CLEVELAND (WJW) — John Adams, the Cleveland baseball superfan whose drum beat has been heard from the stands for nearly a half-century, has died at 71, the Cleveland Guardians announced on Monday.
“For nearly five decades the beat of John’s drum was the heartbeat of baseball here in Cleveland,” Guardians Senior Vice President of Public Affairs Bob DiBiasio is quoted in a news release. “We are all saddened by John’s passing. His dedication, commitment and passion for our franchise, at both Cleveland Stadium and Progressive Field, was unmatched. John will forever remain a member of our team.”
Adams was a 1969 Parma High School graduate who first started drumming at Cleveland Municipal Stadium games on Aug. 24, 1973, when the Indians beat the Texas Rangers 11-5, according to the team.
His drum beat from the bleachers recreated the sound of pounding chairs that had become part of the Cleveland baseball experience, according to the team’s tribute video. When asked about those bleachers, he said, “I’ve found the perfect place and I love it.”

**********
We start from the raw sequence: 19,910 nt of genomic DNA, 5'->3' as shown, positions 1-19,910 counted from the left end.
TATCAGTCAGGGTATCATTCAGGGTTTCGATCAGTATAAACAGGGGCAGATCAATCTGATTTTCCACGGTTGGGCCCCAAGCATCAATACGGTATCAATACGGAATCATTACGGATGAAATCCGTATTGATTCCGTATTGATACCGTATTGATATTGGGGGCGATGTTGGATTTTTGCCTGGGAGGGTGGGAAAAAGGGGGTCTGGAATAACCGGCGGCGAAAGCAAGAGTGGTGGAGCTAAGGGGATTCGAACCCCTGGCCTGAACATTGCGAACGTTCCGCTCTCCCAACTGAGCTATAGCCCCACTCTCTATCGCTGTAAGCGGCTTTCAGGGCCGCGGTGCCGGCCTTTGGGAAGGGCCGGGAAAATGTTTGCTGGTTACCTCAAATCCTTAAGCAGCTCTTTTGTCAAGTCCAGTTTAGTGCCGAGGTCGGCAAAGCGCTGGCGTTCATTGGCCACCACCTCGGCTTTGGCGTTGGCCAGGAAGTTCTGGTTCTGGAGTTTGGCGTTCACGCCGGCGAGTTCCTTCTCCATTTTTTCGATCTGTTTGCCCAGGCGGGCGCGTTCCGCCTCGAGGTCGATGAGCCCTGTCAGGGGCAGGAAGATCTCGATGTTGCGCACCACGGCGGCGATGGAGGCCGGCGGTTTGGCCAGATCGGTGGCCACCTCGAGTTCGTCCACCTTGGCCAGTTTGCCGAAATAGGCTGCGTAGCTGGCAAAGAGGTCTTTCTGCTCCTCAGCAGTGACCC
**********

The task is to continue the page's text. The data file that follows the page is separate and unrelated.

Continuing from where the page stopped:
In his time, he drummed at three All-Star Games, 11 Playoff Series, three World Series and Len Barker’s Perfect Game, according to the release.
But Adams missed the last two home openers due to continuing health issues, FOX 8 reported.
In 2021, Adams announced he had undergone intensive care and several surgeries, including a triple bypass. At the time, he thanked Cleveland baseball fans for their support and urged them to root for the home team.
“When you show up, cheer that Tribe on. I’ll be yelling and screaming at home,” Adams said.
This year, Adams celebrated his 50th season as a Guardians fan. He went to more than 3,700 games in his lifetime.
In August, he was the 12th person to be inducted into the team’s Distinguished Hall of Fame for non-team members. A bronzed drum and his bleacher seat were moved to Heritage Park in his honor.
“I do it for the players. I love the organization,” Adams said, according to the release. “It’s my way of drumming up enthusiasm for the team.”